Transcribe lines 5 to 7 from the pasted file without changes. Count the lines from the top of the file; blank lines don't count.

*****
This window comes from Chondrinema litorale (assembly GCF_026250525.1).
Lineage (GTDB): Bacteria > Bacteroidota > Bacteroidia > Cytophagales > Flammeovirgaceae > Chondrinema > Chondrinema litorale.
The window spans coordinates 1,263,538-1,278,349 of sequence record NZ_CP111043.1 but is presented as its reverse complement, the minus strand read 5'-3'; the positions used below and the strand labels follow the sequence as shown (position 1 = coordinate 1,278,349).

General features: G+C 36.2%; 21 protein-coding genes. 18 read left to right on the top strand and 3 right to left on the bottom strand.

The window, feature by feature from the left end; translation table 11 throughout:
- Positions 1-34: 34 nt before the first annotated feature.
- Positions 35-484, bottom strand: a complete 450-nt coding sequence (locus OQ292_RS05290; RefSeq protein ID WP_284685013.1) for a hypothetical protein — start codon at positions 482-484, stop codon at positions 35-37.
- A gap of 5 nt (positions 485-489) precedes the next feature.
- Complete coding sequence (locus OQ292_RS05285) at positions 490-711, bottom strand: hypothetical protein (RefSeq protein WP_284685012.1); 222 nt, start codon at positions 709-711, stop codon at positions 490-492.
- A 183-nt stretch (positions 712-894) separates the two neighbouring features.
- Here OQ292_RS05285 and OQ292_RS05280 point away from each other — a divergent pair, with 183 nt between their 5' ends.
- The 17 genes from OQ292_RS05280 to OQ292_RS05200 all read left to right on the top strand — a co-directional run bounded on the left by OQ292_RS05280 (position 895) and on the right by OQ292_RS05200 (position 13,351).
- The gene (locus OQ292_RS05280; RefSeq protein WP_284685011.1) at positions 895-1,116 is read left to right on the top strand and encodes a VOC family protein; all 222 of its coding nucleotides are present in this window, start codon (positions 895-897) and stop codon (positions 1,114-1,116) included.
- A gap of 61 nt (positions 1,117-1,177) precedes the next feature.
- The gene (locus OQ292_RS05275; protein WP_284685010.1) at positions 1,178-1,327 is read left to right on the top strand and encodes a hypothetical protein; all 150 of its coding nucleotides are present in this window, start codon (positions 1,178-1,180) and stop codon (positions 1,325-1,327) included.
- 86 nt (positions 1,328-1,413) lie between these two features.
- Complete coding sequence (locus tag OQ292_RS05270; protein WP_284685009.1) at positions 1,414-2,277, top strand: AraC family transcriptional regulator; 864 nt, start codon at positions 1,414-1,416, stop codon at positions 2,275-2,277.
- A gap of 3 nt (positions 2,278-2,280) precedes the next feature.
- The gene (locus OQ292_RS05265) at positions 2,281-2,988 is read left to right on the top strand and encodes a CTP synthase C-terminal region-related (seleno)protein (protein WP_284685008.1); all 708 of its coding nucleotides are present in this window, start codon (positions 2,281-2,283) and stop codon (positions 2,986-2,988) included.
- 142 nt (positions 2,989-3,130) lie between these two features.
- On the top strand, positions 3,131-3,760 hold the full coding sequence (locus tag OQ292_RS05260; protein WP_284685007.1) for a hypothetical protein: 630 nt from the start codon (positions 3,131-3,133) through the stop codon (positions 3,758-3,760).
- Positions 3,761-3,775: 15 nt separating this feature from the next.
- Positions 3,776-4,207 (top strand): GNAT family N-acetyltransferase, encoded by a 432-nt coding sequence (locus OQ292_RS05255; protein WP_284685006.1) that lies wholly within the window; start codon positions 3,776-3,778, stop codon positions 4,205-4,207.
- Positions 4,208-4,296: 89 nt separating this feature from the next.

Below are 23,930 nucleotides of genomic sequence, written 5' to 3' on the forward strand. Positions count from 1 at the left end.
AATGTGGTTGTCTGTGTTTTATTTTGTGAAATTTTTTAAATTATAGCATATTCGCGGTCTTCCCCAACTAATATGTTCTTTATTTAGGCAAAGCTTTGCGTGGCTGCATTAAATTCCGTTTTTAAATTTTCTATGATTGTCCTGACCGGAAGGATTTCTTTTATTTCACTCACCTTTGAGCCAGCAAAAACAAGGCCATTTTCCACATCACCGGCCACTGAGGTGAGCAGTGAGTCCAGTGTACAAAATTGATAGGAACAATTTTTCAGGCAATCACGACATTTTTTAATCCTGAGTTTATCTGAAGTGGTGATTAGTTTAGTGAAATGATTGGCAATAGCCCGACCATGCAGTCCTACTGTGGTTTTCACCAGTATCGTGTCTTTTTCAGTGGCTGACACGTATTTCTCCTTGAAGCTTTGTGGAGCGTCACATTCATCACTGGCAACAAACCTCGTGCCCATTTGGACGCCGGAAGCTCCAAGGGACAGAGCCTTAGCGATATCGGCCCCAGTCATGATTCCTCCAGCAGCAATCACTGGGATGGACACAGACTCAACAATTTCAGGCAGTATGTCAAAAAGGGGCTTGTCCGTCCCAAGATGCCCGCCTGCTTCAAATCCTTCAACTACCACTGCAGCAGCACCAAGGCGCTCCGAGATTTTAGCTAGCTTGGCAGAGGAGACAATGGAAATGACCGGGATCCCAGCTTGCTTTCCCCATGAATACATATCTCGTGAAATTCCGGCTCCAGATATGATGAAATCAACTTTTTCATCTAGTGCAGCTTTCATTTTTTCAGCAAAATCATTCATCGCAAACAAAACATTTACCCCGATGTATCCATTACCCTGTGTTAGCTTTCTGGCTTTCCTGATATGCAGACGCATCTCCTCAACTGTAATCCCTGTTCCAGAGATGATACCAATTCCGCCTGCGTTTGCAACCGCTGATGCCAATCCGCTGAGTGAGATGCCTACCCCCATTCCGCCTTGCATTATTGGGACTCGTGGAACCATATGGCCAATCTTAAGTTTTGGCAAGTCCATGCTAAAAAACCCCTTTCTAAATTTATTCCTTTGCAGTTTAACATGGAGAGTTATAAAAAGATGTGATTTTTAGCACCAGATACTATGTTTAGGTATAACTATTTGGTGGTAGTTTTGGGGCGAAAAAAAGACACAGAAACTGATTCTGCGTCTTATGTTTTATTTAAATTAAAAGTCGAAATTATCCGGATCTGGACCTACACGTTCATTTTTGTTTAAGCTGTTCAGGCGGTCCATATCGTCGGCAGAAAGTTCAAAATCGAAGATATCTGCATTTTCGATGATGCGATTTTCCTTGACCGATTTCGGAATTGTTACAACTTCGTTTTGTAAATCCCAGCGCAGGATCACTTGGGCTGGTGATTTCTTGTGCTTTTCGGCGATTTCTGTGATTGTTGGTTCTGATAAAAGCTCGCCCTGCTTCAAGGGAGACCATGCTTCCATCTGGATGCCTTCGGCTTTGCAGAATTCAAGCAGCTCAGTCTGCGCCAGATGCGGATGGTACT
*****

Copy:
The window, feature by feature from the left end; translation table 11 throughout:
- Positions 1-34: 34 nt before the first annotated feature.
- Positions 35-484, bottom strand: a complete 450-nt coding sequence (locus OQ292_RS05290; RefSeq protein ID WP_284685013.1) for a hypothetical protein — start codon at positions 482-484, stop codon at positions 35-37.